If you have some spare time on your hands, you might want to spend it helping out astronomers. You can sift through pictures and other data to help scientists find what they’re looking for. Projects include classifying stars and galaxies, searching for planets in other star systems, and many others.
At least one project is preserving part of astronomical history. Project Phaedra is going through 2500 notebooks recorded in the late 19th and early 20th centuries. The notebooks were kept by women working at Harvard College Observatory.
Known as “computers,” the women pored over images taken by male astronomers, and made the tedious calculations needed to analyze the observations.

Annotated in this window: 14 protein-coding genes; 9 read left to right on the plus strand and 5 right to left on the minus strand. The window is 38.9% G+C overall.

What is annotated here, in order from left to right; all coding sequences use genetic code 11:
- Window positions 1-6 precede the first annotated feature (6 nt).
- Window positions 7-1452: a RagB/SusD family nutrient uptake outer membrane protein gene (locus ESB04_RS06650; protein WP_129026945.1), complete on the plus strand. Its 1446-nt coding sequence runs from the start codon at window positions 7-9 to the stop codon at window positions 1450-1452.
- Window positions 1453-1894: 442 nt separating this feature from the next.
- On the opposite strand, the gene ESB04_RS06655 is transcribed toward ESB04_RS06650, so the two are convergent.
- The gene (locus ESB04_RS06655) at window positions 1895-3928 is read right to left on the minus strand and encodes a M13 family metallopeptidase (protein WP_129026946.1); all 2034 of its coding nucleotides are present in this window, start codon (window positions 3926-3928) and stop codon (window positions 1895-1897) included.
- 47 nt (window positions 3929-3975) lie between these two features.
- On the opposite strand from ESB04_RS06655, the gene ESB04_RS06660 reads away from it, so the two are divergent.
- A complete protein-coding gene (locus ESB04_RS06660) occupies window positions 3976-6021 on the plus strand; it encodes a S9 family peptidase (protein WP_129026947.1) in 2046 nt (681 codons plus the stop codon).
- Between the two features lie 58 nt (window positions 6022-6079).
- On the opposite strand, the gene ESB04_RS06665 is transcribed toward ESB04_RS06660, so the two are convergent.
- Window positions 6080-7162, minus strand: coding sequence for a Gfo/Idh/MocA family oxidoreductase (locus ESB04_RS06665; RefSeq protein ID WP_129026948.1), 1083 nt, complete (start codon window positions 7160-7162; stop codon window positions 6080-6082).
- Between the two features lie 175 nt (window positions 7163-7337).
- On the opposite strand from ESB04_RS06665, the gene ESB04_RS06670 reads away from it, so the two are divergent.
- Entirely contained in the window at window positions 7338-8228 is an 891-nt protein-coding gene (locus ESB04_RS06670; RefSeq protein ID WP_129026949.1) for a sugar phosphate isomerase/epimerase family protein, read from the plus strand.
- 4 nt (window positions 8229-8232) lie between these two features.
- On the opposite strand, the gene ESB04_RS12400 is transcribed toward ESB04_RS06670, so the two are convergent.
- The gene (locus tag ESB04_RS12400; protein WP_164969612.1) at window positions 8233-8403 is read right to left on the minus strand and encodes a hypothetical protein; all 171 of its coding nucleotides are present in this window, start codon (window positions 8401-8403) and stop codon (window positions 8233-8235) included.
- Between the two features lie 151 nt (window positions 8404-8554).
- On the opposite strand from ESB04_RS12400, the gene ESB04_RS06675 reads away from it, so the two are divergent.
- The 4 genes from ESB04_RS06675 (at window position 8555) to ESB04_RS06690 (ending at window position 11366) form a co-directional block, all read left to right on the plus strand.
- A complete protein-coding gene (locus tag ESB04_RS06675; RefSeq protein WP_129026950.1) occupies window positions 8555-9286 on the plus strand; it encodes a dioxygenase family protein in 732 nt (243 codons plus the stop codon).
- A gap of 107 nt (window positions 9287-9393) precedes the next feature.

Some of the women became astronomers in their own right, and made some of the most important contributions of the era. Annie Jump Cannon developed a new way to classify stars, and it’s still in use today. Henrietta Swan Leavitt devised a way to measure the distances to other galaxies. And Cecilia Payne was the first to propose that stars are made mainly of hydrogen and helium.
Project Phaedra volunteers transcribe their notebooks. The logs include the women’s calculations, notes about the glass plates they were examining, tables of data, and more. The project has been going on for several years, so many of the notebooks have been finished. But others remain — preserving an important era in the history of astronomy.
Script by Damond Benningfield